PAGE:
Sheriff’s Department Report In a report delivered by Lieutenant Campbell of the Berrien County Sheriff’s Department Hagar Township experienced a total of 55 complaints for the month of September, with eight tickets issued and eight arrests. The officer was wearing a new body camera which he explained are now in use by all BCSD officers. He further commented the equipment is the latest generation of the device, free from the limited view of prior dashcams, featuring improved image stability and higher quality audio. IP addressable, the cameras may be accessed remotely by command. Guests County Commissioner Dave Vollrath visited thanking voters for their support for his successful bid in the November 6 election. Vollrath reported the county budget complete as of two weeks ago and was a balanced budget with no projected expenditures in excess of receipts. Supervisor DiMaggio also noted Dave recently joining the team of reporters for the Tri-City Record in the role of sportswriter for Coloma athletics. Supervisors Report Supervisor Izzy DiMaggio reported receipt of a disaster relief grant in access of $89,000 for flooding damage on Bundy Road. The repairs do not require matching participation and will come in at a zero cost to the township. DiMaggio did mention a couple of constituents asked him what the township planned to do in regard to the passing of Proposal 1 and the sale of recreational marijuana. According to DiMaggio, Michigan Townships Association is working on a blanket ordinance on the subject the board may want to look at. Clerk Rodriguez was quick to point out that the township voters clearly expressed their approval of Proposal 1 by a 56% margin, cautioning the board to consider the will of the voters before invoking any local limitations. DiMaggio also noted a new all-vegan restaurant has occupied the former Club 33 site with a planned soft opening of Black Friday.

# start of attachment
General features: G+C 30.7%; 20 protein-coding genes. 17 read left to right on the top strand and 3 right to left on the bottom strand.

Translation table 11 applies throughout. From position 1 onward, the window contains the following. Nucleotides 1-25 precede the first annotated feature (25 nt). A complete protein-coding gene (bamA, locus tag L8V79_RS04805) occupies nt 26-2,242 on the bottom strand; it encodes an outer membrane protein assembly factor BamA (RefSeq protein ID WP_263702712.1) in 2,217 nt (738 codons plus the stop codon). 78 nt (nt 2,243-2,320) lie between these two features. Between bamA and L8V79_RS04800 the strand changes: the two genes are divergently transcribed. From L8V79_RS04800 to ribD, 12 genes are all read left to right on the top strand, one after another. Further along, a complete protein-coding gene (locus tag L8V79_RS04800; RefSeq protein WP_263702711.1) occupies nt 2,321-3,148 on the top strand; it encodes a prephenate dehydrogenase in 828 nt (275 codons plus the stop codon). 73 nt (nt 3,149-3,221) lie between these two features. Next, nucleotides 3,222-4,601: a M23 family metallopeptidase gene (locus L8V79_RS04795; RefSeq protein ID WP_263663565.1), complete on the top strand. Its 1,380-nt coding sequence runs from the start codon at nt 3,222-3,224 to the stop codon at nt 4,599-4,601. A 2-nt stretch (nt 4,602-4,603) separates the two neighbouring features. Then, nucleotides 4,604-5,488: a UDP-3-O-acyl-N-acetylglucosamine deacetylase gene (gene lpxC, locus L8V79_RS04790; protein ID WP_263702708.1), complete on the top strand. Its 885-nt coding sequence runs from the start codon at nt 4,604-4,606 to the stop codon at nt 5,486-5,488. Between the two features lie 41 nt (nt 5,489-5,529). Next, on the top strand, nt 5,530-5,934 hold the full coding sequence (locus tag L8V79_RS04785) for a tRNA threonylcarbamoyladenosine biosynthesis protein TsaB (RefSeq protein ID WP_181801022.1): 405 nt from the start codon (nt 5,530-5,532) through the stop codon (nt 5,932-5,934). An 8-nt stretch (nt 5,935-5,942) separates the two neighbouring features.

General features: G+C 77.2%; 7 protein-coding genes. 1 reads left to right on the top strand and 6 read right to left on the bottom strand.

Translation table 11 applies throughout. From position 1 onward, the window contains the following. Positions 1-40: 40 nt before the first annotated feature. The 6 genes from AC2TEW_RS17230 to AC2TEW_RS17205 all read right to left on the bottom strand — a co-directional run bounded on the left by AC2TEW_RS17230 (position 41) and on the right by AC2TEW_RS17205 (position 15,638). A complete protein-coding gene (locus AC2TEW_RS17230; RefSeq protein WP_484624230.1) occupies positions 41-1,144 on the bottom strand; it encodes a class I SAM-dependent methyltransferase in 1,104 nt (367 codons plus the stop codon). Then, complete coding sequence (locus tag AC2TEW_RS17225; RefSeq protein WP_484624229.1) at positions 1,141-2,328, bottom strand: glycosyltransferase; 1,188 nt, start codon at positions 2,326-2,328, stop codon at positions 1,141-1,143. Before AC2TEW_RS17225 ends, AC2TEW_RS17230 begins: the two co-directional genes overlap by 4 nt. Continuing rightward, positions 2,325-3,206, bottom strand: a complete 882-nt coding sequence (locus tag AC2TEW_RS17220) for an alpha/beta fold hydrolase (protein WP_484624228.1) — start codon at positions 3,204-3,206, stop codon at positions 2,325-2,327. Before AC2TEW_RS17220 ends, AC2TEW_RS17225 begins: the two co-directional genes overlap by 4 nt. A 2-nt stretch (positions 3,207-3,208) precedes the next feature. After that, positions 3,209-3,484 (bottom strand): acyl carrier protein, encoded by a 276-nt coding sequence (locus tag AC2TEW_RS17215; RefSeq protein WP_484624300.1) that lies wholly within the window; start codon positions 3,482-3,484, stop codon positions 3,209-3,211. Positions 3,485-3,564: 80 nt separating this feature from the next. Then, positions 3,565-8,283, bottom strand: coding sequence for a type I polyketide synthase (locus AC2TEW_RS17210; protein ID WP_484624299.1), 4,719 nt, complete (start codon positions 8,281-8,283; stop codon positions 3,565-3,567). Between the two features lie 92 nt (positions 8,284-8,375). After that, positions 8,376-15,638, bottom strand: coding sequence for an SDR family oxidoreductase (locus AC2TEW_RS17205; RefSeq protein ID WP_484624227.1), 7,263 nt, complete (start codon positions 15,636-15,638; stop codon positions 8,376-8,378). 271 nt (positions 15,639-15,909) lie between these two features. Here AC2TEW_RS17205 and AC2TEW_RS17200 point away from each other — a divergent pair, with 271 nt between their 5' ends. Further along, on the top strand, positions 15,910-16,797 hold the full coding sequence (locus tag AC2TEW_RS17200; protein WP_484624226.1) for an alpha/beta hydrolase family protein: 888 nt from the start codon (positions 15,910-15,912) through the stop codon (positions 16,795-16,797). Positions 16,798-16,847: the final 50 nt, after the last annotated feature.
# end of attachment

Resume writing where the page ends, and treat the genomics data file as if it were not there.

Clerk’s Report Clerk Sarah Rodriguez applauded the township poll workers efforts during the November 6 election with a 55% turnout of just short of 1,500 voters. Supervisor DiMaggio commented that he felt an increase in compensation for election workers was perhaps in order, to be considered in the coming budget. The clerk had not received the prior month’s ambulance report.
Treasurer’s Report Treasurer Marlene Davis presented expenses for the prior month in the amount of $34,743.81 with nothing remarkable.
Parks and Recreation Beth Raiser finds the township’s parks winding down for the year with the last porta-pottis being pulled this week. She reports the sign at Hagar Park went down in a recent wind storm and should be replaced along with similar needs at Roadside and the ballpark. DiMaggio added he received both a letter and a phone call praising the new dedicated dog park area at the ballpark. Fire Report DiMaggio reported the North Berrien Joint Fire Department responded to 21 calls during the month of October with 14 fire runs in Hagar Township. The annual audit shows the NBJFD to be debt free with an equity position equivalent to 6 months of operational expense. Building Inspectors Report DiMaggio gave a short report in the absence of Inspector Butch Kelley with nine new building permits totaling $318,000 for October, including one new home start. Old business Marlene Davis reports that quotes are coming in for a revision of the township website. Ongoing work on Momany Road is expected to take another three weeks with continued limited access until completed. New business The township has been contacted by the Berrien County Treasurer’s Office in regard to a property that failed to sell at the recent county auction. A no-buildable land-locked parcel located at 5482 Hickory Street, described as “wetlands” by an adjacent property owner, has been offered to the township. DiMaggio entertained a motion to notify the county that the township had no interest in acquiring the parcel which was unanimously approved. Trustee Ulleg made mention that the Planning Commission would soon be looking at a rather unique plan for a new residence to be built almost entirely of repurposed railway containers. Having no other business Supervisor DiMaggio adjourned the meeting at 8:46 p.m. The Board meets next at 7:00 p.m. on Monday, December 10.